by Edward Foster
Thursday 07th April dawned like any other autumn morning in Brackenfell. We made coffee, got dressed and headed for Stellenbosch with Lynnette driving the 1,4 Polo. The plan for the day was that I would drop Lynnette at work, come back to do some work and then return later in the day to pick her up and attend a much looked forward to talk by Dame Jocelyn Bell Burnell. Afterwards we would meet up with Auke for supper to discuss details of star parties we are planning for later in the year. As we turned into Old Paarl Road, I commented on the spectacular South-Easter cloud extending all the way from False Bay to the mountains north of Paarl. Once out on the Bottelary Road we felt the full force of the wind which seemed to increase as we progressed toward the intersection with the R304. When we passed the Bottelary Winery the wind went from strong to gale force within a very short distance.
Then, just past the Devon Valley Golf Estate’s turnoff, the fickle finger of Fate and the dirty digit of Destiny both decided to intervene in the orderly progression of events. I watched in dismay and with a distinct “Oh shit! What now?” feeling, as the wind lifted the canopy of an approaching LDV and aimed it directly at us. As I watched the frame by frame, slow motion, tumbling approach of the canopy cum projectile, mental instructions and responses flashed across my mind’s screen as if I was driving.
Then it hit the car on the right side, (as opposed to left side, not wrong side) shattering the driver’s side window and sending glass and fibre glass fragments ricocheting all over the interior of the car. Lynnette brought us to a stop, with both eyes almost shut to keep out the stuff whirling around in the car. The driver’s door was unable to open but I the passenger side was fine. I got out and there was the offending LDV parked about a 100 m back on the opposite side of the road and, on our side the LDV of a concerned motorist, and another car, also a victim of the flying canopy. Two men were standing next to the other car but, as I approached one of them turned, ran across the road, got into the canopyless LDV and drove off. The second man, Mr Concerned Motorist, hopped into his vehicle, made an impressively fast u-turn and set of in hot pursuit and then cavalry arrived in the person of a traffic officer who summed up the situation in a flash, made a more sedate u-turn, and raced off to join the pursuit of the villain.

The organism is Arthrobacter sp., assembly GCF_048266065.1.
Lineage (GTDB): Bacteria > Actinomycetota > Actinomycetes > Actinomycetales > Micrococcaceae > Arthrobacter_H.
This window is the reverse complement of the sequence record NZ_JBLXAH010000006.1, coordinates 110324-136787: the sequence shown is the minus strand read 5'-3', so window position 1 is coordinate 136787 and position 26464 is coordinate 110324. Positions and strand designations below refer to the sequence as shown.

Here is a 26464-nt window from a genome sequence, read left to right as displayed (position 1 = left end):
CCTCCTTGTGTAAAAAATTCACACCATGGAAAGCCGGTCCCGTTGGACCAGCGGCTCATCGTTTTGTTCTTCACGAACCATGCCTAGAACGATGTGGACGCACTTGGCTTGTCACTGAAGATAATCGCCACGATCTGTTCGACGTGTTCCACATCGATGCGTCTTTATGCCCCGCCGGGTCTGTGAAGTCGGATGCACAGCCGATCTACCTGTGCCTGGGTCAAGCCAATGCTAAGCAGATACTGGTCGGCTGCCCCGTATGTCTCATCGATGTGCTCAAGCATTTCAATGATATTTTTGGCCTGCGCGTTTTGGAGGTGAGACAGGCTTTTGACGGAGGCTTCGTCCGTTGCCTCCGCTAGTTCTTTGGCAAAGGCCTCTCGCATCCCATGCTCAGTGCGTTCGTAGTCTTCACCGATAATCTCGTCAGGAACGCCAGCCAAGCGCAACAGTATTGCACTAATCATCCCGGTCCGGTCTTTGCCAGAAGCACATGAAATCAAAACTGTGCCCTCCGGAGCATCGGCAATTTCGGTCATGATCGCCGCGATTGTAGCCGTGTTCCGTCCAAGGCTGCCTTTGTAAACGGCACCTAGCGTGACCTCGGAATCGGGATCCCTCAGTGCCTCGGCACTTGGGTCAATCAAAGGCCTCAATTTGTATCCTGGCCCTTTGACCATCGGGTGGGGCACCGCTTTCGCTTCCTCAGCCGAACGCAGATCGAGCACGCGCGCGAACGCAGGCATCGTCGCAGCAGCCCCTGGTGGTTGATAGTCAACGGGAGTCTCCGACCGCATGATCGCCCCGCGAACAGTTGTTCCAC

At this point Lynnette was still in the car, blood streaming down the right side of her face where dozens of tiny glass splinters had embedded themselves, fortunately none in her eyes. The right front wheel of the Polo was almost touching the bent bodywork and I was wondering if the car could be driven and how the hell I was going to get Lynnette to medical help, but then all sorts of things started to happen. The traffic officer returned, the tow-in service arrived (two in fact), the concerned motorist returned, the police arrived, an impressive red emergency rescue vehicle from the Fire Service pulled up and, last but not least, an ambulance arrived, regrettably not with flashing lights and blaring sirens! In the meantime the villain in the story had been traced and now statements were taken with the avaricious four wheeled vultures hovering in the background murmuring gentle, persuasive phrases like “we’re with the AA” what a pity I actually need a drink, or “we’ve been doing this for 20 years” good, stick to it and you might get good at it or “we’re specialists” most con artists are etc.